What is FGM/C?
Female genital mutilation/cutting (FGM/C) is “any partial or total removal of the external female genitalia or any other injury of the female genital organs for non-medical reasons.”1 FGM/C is practiced predominantly in Africa and in some pockets of Asia, the Middle East and Latin America.2 In these countries, both traditional practitioners and birth attendants as well as professional health care providers perform the cutting.2,3 FGM/C is a cultural practice that predates the Abrahamic religions, although some proponents claim it is rooted in Islam.3 Girls who do not undergo mutilation/cutting can face community shaming and diminished marriage prospects.4 Different cultures use different words to describe the procedure.
Girls are cut anytime between birth and 15 years old.1 When girls are old enough to remember the cutting, it can leave devastating effects on their mental health. The procedure has been universally condemned by international human rights organizations because it severely harms the health of women and girls throughout their lifetime.1 FGM/C carries both short and long-term consequences, including severe pain, post-traumatic stress disorder, chronic infections, and birth complications.5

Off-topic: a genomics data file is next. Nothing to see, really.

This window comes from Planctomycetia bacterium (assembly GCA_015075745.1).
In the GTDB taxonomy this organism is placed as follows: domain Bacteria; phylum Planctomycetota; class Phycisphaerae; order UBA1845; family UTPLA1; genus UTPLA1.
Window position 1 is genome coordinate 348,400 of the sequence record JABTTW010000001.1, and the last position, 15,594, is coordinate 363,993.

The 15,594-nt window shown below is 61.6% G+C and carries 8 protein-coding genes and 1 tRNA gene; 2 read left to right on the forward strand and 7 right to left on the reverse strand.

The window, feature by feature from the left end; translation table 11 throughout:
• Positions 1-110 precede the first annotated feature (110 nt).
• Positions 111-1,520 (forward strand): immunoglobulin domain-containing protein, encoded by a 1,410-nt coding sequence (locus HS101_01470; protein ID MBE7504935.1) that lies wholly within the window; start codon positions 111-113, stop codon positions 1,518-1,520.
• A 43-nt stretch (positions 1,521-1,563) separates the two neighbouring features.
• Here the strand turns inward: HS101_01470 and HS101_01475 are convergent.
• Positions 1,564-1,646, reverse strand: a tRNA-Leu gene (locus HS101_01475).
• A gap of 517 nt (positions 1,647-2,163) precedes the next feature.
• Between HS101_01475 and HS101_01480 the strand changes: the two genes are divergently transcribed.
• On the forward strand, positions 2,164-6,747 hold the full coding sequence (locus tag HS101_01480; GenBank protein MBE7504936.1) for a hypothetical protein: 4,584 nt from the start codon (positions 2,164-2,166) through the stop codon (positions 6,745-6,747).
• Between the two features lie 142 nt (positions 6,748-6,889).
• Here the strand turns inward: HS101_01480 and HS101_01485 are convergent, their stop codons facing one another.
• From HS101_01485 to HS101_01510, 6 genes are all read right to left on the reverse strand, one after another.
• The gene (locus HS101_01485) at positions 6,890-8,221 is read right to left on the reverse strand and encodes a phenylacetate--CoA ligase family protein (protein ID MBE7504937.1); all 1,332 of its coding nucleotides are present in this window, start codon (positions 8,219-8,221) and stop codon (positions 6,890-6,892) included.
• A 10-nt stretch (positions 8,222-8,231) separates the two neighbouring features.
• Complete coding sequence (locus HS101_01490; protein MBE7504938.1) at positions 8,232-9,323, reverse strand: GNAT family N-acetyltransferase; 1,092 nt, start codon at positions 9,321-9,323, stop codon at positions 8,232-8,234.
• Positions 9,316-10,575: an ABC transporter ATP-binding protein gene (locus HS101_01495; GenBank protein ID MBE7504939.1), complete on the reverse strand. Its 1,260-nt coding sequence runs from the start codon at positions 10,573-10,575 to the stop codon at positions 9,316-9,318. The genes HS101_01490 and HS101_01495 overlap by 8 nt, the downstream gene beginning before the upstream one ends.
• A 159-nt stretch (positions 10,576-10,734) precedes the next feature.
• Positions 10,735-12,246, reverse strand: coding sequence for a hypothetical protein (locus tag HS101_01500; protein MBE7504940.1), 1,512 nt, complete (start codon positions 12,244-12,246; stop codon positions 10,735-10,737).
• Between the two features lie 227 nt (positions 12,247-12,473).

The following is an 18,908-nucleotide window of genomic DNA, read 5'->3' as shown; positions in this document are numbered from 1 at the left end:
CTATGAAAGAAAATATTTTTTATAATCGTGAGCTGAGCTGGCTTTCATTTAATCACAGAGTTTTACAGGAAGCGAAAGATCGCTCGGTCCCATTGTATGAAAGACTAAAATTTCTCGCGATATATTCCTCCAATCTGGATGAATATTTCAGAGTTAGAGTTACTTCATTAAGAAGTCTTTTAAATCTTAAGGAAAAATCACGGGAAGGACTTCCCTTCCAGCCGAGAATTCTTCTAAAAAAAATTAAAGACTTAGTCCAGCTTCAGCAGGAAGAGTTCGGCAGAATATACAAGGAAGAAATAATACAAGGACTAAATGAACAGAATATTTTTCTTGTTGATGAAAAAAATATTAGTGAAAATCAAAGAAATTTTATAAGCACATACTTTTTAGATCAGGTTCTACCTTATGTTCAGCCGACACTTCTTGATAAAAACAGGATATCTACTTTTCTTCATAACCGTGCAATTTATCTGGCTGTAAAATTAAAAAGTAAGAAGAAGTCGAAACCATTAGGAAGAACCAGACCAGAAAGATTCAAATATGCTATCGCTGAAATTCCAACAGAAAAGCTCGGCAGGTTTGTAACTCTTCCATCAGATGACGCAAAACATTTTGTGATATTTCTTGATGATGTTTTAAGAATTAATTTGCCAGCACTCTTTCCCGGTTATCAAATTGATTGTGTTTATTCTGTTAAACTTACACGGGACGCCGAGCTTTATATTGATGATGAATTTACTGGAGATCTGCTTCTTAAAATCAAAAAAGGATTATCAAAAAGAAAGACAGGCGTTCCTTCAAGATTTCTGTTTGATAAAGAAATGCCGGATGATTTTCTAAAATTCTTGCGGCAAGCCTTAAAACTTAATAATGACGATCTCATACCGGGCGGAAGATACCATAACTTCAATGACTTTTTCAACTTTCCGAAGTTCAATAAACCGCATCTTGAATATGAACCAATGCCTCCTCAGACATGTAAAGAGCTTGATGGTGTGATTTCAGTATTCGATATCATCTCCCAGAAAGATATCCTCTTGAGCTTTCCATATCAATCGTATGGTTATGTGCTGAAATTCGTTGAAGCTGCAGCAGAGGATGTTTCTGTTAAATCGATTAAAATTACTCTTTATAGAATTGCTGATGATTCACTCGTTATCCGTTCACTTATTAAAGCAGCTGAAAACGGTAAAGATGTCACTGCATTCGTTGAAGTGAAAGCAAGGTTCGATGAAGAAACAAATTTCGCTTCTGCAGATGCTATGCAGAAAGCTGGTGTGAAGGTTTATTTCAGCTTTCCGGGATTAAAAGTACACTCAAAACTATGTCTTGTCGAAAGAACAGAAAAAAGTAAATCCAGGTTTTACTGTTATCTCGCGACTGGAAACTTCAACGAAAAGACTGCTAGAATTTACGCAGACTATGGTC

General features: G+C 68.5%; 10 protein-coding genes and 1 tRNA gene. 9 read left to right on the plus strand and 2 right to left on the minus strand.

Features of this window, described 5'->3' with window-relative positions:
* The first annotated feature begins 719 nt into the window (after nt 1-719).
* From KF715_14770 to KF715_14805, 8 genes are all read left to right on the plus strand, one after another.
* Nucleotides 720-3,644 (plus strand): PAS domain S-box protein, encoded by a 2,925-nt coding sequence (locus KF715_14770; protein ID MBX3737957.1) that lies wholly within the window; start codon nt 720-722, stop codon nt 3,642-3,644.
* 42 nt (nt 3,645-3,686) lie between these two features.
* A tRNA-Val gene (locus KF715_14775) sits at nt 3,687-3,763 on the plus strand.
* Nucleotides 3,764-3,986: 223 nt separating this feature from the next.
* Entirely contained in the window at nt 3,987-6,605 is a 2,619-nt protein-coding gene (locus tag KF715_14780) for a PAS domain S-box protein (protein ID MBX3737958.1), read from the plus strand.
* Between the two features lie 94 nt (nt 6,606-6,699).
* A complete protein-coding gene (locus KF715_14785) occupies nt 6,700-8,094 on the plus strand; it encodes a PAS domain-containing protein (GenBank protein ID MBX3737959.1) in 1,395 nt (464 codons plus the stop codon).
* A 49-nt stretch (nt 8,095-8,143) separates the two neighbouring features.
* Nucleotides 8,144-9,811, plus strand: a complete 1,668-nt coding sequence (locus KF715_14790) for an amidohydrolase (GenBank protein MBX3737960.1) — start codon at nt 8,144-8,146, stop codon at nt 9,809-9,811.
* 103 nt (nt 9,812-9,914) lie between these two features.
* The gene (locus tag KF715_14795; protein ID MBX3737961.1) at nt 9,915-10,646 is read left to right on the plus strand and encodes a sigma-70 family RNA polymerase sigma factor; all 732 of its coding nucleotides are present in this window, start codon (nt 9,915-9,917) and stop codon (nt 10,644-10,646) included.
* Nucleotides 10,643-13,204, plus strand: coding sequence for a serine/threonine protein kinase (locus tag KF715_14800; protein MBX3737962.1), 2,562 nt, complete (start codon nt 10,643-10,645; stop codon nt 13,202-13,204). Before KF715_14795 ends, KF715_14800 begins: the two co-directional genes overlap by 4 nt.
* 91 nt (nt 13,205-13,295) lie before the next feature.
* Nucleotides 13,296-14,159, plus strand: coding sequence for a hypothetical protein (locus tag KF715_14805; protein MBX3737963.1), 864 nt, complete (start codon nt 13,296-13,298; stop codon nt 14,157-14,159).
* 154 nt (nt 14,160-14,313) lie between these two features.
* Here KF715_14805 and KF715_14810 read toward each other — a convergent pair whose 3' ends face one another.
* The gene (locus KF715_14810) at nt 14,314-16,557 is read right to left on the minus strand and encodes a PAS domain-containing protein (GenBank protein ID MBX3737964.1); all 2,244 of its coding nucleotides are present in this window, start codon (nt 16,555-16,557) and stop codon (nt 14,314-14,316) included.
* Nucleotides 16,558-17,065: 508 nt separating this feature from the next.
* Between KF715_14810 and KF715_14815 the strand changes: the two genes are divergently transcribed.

Types of FGM/C
Type 1: Clitoridectomy refers to the partial or total removal of the clitoris and/or the prepuce.
Type 2: Excision is when the clitoris and/or the labia minora are removed.
Type 3: Infibulation occurs when the vaginal opening is sealed by cutting and repositioning the labia minora and/or the labia majora, with or without the excision of the clitoris.
Type 4: All other damaging procedures done to female genitalia for nonmedical reasons (e.g., pricking, piercing, incising, scraping, cauterization)
Prevalence of FGM/C
What is the U.S. law on FGM/C?
It is a federal crime to transport a minor to a foreign country for FGM/C. As of January 5, 2021, a new federal bill, the STOP FGM Act of 2020 (HR 6100), was signed into law criminalizing the practice of FGM/C across the U.S.6,7 Majority of states also have more specific laws against FGM/C, with others like D.C. having proposed legislation in progress.8
A survivor of FGM/C is not at fault and has not violated any U.S. laws.
If you or someone you know is feeling pressured by your community to have FGM/C, please reach out to a health care provider or call the Childhelp National Child Abuse hotline at 1-800-4-A-CHILD (1-800-422-4453) for child protective services agencies. You can also contact the Office of Women’s Health (U.S. Department of Health and Human Services) helpline at 1-800-994-9662.
Refer to our information factsheet for a general overview of FGM/C in the U.S. FGM/C Factsheet